During the course of the pandemic, I began creating messages on my driveway in chalk. Reflecting back, I can’t quite pinpoint how it started or how the idea came to me. The genesis of it is long forgotten. But over the last 17 months, weather-permitting, I have consistently taken to the driveway to leave messages of encouragement for myself and anyone who might walk by.
If you think back to mid-March 2020 most of us had little contact with one another. Even here in my condo complex, I saw few people. I suppose I was wanting to create a bright spot in the day for whoever walked by. I also imagine I needed a positive outlet.
It evolved over the weeks and months and I looked forward to the snow stopping, or the rain drying up, so I could leave a message of hope, or speak to the happenings of the time. Ultimately, I think it’s important to me that others know I am paying attention. It’s easy to sit in your home and tell yourself stories that nobody cares about what is happening in your community, in the country, or in the world. It matters to me that we use our voice, or chalk, whatever the case may be.
During this period, I have gotten some random comments like, “You know it’s going to rain and wash all that away.” I have also gotten the questions like, “What are you doing? Don’t you know chalk is for kids?”
I also have received a text or two from my neighbor whose deck looks out over our driveway telling me it is a boost during these times.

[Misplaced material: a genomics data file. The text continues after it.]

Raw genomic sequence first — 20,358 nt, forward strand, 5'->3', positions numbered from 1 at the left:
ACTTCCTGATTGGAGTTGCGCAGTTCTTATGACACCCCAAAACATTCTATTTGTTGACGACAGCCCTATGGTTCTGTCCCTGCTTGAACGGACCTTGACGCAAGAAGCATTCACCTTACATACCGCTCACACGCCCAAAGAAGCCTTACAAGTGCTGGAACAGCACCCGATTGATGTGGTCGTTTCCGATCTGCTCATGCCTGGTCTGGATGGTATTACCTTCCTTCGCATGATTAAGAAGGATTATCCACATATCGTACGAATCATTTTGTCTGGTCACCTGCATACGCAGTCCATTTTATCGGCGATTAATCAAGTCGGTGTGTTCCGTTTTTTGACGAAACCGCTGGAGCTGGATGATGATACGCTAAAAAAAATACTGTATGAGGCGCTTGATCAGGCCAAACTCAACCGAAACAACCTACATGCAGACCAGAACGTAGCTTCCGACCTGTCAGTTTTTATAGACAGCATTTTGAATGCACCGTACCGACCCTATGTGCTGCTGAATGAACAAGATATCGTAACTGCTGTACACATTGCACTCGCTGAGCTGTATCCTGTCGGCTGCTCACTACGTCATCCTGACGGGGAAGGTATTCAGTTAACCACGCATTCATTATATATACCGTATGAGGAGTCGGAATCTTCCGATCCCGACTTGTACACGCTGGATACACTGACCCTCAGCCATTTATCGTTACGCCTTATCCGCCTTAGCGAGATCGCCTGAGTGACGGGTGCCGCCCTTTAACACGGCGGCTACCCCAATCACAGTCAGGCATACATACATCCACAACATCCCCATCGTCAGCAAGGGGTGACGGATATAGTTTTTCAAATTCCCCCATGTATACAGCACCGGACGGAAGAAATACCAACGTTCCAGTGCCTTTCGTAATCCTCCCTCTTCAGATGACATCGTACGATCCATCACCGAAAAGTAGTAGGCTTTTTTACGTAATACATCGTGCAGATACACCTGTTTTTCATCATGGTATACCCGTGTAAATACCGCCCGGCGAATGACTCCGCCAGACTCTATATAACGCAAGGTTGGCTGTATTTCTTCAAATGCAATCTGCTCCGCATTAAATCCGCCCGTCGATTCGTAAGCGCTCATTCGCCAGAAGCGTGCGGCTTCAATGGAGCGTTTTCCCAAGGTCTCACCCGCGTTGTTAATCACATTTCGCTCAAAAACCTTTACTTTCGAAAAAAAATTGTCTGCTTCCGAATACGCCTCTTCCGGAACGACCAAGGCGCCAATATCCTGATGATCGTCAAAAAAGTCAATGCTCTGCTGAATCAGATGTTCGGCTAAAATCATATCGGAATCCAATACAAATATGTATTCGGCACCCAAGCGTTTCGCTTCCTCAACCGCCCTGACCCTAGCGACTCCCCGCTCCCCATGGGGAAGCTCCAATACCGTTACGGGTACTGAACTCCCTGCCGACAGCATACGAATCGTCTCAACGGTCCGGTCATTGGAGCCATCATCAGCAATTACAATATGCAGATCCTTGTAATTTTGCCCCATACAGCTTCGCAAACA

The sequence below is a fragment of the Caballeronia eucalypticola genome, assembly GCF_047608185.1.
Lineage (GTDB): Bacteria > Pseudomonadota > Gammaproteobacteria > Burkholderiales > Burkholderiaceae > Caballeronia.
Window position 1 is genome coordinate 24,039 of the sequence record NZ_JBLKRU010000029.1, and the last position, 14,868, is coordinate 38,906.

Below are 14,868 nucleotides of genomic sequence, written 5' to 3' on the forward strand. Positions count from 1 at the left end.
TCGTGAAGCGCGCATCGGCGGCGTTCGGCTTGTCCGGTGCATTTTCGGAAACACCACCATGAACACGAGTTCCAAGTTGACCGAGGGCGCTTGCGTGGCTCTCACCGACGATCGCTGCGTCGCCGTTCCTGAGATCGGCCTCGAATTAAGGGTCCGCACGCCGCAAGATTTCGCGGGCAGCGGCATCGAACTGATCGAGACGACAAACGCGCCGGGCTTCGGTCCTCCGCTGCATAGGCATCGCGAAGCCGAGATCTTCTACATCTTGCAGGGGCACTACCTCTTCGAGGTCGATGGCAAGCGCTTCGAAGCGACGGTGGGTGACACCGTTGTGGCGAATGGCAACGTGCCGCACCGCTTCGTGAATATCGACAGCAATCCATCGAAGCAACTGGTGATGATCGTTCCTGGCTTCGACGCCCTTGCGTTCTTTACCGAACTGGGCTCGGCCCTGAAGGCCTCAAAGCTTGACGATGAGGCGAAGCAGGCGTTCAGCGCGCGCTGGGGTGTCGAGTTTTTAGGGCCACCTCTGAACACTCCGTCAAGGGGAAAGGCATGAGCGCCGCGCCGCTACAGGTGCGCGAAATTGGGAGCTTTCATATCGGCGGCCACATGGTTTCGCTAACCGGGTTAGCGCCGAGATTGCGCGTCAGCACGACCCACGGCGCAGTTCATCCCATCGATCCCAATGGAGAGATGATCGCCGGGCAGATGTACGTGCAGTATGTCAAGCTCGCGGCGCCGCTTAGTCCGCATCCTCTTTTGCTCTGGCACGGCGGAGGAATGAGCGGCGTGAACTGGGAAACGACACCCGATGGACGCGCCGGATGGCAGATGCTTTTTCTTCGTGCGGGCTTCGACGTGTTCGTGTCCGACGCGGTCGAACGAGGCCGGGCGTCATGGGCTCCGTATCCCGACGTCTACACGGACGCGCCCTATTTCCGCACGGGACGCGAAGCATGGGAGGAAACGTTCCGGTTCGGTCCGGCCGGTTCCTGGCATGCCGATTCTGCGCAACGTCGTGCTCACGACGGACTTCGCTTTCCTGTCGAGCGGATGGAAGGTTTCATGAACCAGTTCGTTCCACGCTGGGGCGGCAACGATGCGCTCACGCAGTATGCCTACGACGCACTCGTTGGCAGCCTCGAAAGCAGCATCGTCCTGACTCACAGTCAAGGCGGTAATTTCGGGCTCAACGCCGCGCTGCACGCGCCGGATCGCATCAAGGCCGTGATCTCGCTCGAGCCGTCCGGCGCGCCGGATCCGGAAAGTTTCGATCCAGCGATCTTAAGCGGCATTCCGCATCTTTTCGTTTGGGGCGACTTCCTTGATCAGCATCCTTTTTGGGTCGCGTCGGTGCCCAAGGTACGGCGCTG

But the best one came a few weeks ago. We had a string of days with pop-up thunderstorms so I hadn’t drawn on the driveway in a few weeks. One of the women from the neighboring complex stopped by with her son to tell me she had enjoyed the messages. Then she told me, “I always imagined it was a school girl.”
I didn’t know what to say, so I simply said, “Surprise!”
She walked the block while I was drawing and when it was done she returned to give me her approval.
Here’s the thing. I am not an artist by any stretch. But I often refer back to something from “A Return to Love” by Marianne Williamson when she talks about how we have lost the capacity for hobbies because we can hardly tolerate not excelling at something we try. She’s right. So whenever that critical part discourages the sidewalk chalk hobby, I remind myself that I am not entitled to be good at everything, or anything. I am entitled to try.
There is catharsis in the chalk. When I am having a day that feels full of frustration sometimes I take to the driveway to see if I can work it out by sharing something helpful. The words I quote are never mine but interestingly they speak to people.
My 11-year-old neighbor particularly liked the quote: “All our wisdom is stored in the trees (Santosh Kalwar). ” I found it fascinating that a quote such as that spoke to her and also loved that it did.
Follow the activities that bring you joy, peace, soothe your soul, or offer you enjoyment. Let’s stop worrying about whether we do it well but instead focusing on whether it allows us to be well.
Maybe your neighbors will assume that the art of your creation was done by a school kid. too!
Sunshine & Sarcasm,
Lowi & G